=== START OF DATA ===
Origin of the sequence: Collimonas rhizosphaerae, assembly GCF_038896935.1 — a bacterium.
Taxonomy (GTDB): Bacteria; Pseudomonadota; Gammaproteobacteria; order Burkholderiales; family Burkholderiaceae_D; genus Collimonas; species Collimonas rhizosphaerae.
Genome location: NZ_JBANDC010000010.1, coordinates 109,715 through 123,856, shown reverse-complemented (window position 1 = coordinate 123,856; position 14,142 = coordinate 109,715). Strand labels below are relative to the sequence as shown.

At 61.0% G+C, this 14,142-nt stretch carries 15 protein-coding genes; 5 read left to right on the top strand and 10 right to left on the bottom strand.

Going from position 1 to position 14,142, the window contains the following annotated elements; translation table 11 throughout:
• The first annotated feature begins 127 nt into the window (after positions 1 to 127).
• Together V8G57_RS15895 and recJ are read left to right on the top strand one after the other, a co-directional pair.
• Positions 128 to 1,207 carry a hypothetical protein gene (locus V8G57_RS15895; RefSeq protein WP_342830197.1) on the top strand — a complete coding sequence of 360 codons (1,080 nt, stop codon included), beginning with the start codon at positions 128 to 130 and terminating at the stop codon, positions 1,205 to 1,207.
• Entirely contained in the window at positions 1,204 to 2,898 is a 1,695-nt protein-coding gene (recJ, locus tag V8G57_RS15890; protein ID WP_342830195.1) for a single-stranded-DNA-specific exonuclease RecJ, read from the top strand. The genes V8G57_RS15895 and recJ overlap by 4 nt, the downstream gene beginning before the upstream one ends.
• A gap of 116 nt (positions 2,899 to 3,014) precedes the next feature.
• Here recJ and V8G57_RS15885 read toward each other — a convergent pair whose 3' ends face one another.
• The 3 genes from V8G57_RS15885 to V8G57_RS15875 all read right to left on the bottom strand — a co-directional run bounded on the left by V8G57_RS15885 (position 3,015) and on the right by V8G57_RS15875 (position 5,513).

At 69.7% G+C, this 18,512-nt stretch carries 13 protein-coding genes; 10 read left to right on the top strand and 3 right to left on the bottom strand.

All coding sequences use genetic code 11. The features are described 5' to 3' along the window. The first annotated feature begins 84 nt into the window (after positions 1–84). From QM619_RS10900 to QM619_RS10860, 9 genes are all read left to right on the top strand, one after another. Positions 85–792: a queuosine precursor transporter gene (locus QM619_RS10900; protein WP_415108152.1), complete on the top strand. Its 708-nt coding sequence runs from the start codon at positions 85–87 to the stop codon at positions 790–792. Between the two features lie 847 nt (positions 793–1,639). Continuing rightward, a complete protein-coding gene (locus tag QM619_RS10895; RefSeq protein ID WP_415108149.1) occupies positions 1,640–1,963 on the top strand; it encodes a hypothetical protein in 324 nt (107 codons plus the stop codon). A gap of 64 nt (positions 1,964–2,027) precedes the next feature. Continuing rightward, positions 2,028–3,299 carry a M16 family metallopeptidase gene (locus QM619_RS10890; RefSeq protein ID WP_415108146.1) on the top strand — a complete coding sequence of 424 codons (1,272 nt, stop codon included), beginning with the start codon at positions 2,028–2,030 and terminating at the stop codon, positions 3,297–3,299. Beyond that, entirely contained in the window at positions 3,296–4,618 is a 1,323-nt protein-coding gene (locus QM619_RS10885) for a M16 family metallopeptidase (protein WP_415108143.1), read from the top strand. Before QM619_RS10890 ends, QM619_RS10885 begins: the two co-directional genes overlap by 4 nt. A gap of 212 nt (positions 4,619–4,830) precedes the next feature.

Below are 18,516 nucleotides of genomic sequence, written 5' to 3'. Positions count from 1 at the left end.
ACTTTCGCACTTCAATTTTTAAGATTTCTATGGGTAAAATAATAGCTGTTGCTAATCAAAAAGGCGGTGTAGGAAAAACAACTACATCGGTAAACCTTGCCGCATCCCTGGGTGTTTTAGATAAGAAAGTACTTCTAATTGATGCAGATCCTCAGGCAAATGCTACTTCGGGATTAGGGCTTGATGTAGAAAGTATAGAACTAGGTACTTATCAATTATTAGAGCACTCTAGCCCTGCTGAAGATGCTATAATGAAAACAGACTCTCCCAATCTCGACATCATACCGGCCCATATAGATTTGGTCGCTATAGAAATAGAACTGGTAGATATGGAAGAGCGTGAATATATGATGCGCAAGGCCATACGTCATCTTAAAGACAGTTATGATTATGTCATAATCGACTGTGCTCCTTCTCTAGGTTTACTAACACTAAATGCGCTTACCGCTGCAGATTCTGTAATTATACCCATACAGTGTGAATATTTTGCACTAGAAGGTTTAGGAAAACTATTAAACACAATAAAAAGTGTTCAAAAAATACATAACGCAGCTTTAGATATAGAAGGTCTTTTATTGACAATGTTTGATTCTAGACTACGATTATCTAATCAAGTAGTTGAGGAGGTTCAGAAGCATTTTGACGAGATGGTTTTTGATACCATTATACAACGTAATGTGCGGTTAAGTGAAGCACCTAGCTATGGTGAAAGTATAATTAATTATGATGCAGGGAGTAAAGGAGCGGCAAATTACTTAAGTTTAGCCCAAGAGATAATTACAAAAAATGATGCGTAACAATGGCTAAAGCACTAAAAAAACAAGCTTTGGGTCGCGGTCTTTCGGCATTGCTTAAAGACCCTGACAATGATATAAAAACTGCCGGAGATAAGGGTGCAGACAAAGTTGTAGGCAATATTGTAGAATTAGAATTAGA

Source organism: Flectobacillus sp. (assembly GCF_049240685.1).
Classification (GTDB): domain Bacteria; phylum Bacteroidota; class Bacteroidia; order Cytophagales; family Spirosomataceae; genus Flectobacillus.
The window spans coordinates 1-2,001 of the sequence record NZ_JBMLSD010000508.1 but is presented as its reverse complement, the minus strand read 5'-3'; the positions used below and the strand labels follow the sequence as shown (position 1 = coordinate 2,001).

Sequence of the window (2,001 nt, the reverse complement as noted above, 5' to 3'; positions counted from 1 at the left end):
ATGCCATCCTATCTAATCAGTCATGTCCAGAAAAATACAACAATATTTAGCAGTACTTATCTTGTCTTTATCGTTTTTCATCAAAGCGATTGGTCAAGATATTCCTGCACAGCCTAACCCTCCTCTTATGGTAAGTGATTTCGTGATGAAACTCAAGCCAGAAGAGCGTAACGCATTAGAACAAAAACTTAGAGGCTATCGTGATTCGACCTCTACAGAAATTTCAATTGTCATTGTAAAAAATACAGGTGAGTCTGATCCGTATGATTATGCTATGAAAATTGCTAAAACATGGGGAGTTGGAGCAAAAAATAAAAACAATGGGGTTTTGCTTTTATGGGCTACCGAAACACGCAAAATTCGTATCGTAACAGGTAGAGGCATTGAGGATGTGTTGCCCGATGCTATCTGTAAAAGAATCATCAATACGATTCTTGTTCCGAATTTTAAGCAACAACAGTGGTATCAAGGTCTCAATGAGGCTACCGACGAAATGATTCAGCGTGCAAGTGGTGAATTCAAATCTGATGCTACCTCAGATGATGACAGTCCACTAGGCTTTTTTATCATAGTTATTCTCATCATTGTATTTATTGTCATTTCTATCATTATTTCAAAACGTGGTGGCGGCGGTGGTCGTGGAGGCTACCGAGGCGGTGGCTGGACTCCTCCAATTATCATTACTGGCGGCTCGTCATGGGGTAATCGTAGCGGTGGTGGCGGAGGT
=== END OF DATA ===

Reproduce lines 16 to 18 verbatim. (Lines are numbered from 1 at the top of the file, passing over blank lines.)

ACTTTCGCACTTCAATTTTTAAGATTTCTATGGGTAAAATAATAGCTGTTGCTAATCAAAAAGGCGGTGTAGGAAAAACAACTACATCGGTAAACCTTGCCGCATCCCTGGGTGTTTTAGATAAGAAAGTACTTCTAATTGATGCAGATCCTCAGGCAAATGCTACTTCGGGATTAGGGCTTGATGTAGAAAGTATAGAACTAGGTACTTATCAATTATTAGAGCACTCTAGCCCTGCTGAAGATGCTATAATGAAAACAGACTCTCCCAATCTCGACATCATACCGGCCCATATAGATTTGGTCGCTATAGAAATAGAACTGGTAGATATGGAAGAGCGTGAATATATGATGCGCAAGGCCATACGTCATCTTAAAGACAGTTATGATTATGTCATAATCGACTGTGCTCCTTCTCTAGGTTTACTAACACTAAATGCGCTTACCGCTGCAGATTCTGTAATTATACCCATACAGTGTGAATATTTTGCACTAGAAGGTTTAGGAAAACTATTAAACACAATAAAAAGTGTTCAAAAAATACATAACGCAGCTTTAGATATAGAAGGTCTTTTATTGACAATGTTTGATTCTAGACTACGATTATCTAATCAAGTAGTTGAGGAGGTTCAGAAGCATTTTGACGAGATGGTTTTTGATACCATTATACAACGTAATGTGCGGTTAAGTGAAGCACCTAGCTATGGTGAAAGTATAATTAATTATGATGCAGGGAGTAAAGGAGCGGCAAATTACTTAAGTTTAGCCCAAGAGATAATTACAAAAAATGATGCGTAACAATGGCTAAAGCACTAAAAAAACAAGCTTTGGGTCGCGGTCTTTCGGCATTGCTTAAAGACCCTGACAATGATATAAAAACTGCCGGAGATAAGGGTGCAGACAAAGTTGTAGGCAATATTGTAGAATTAGAATTAGA

Source organism: Flectobacillus sp. (assembly GCF_049240685.1).
Classification (GTDB): domain Bacteria; phylum Bacteroidota; class Bacteroidia; order Cytophagales; family Spirosomataceae; genus Flectobacillus.